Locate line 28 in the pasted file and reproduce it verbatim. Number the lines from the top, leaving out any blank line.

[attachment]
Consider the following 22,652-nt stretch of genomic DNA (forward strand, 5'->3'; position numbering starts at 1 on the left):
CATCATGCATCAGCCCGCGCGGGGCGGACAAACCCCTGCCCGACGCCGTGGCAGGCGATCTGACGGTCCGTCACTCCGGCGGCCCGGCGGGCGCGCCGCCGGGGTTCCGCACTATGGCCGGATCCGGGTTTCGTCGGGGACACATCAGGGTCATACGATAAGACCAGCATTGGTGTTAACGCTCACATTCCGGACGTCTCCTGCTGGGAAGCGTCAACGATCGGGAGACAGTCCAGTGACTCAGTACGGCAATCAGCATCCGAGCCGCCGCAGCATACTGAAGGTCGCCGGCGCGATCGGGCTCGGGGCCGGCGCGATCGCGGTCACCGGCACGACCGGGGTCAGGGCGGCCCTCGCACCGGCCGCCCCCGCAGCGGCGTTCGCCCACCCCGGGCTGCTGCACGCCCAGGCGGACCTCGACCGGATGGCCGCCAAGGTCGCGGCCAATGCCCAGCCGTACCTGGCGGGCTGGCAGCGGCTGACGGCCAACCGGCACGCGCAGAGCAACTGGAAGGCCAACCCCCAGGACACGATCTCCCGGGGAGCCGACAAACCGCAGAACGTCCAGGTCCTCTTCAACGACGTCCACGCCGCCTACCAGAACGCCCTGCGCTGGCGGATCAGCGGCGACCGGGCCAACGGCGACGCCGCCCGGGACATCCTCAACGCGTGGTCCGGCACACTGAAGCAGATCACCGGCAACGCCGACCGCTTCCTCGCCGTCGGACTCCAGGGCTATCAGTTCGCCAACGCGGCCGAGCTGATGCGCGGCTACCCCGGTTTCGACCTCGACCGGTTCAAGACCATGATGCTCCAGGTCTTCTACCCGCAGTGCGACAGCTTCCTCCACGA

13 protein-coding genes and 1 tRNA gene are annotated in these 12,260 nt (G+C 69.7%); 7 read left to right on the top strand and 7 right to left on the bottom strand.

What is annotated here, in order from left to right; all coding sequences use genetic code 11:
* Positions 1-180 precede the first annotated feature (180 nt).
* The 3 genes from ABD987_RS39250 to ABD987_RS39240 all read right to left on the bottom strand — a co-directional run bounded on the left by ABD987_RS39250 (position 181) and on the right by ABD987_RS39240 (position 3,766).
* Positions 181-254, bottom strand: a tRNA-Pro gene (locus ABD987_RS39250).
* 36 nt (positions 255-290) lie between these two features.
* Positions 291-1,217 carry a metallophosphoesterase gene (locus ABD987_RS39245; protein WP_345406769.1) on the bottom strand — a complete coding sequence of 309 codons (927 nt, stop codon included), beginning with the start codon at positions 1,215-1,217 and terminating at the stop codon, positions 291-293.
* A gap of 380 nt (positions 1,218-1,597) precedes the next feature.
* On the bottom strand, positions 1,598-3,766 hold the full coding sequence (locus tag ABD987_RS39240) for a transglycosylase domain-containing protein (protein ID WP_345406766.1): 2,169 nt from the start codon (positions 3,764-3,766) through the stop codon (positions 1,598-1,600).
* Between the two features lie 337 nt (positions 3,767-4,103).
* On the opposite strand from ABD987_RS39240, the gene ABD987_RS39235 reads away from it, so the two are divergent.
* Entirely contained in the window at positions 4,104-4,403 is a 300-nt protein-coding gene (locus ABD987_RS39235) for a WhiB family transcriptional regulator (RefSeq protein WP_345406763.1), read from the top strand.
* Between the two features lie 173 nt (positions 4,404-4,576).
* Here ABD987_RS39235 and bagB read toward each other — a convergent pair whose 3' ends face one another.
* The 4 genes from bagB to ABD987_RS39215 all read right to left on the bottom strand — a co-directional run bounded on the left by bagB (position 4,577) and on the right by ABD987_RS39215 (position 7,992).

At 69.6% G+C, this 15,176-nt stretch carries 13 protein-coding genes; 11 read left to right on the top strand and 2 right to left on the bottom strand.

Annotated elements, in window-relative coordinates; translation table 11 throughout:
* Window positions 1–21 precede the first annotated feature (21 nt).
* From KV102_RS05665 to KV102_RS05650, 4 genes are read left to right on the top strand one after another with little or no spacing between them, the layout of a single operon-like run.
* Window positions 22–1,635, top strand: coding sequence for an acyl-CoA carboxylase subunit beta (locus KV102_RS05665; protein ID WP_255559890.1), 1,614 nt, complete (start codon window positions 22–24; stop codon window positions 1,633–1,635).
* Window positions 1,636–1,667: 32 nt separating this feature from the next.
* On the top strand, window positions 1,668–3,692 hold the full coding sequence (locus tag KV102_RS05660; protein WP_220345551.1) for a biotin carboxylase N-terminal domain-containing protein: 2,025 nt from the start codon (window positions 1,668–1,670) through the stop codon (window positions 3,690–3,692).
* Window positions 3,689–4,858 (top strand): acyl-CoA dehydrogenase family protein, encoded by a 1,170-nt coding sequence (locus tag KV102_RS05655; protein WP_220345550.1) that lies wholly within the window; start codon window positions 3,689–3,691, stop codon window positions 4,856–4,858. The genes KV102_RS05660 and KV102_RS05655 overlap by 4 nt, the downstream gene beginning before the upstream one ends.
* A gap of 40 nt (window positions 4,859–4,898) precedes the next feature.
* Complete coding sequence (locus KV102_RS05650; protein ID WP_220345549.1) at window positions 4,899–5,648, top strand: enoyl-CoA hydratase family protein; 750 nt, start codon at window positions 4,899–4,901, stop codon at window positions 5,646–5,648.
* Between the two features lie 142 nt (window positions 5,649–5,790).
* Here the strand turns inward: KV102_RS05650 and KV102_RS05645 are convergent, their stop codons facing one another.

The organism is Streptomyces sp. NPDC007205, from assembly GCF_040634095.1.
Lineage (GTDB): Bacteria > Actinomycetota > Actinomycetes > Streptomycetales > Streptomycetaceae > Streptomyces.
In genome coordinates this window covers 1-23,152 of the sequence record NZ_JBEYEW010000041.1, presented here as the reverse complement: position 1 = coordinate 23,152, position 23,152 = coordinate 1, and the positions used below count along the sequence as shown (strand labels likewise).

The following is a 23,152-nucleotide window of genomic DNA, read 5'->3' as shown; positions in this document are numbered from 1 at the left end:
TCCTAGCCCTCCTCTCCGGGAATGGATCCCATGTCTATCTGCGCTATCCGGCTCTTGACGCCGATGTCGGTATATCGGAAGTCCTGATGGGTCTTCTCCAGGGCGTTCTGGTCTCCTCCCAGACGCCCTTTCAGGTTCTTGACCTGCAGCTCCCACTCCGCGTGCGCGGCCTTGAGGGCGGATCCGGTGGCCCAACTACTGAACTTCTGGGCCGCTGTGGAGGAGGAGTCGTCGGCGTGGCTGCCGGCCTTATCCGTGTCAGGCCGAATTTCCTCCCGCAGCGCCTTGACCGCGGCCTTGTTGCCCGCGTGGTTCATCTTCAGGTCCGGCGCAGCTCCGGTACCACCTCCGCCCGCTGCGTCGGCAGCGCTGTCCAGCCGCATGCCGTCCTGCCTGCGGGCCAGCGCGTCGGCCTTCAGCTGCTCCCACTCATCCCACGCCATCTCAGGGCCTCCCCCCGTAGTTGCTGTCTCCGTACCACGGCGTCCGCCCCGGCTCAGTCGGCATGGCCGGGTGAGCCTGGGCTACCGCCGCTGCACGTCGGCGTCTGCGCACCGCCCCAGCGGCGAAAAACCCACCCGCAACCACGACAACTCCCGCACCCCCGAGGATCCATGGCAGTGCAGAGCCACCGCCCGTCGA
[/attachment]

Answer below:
* Between the two features lie 142 nt (window positions 5,649–5,790).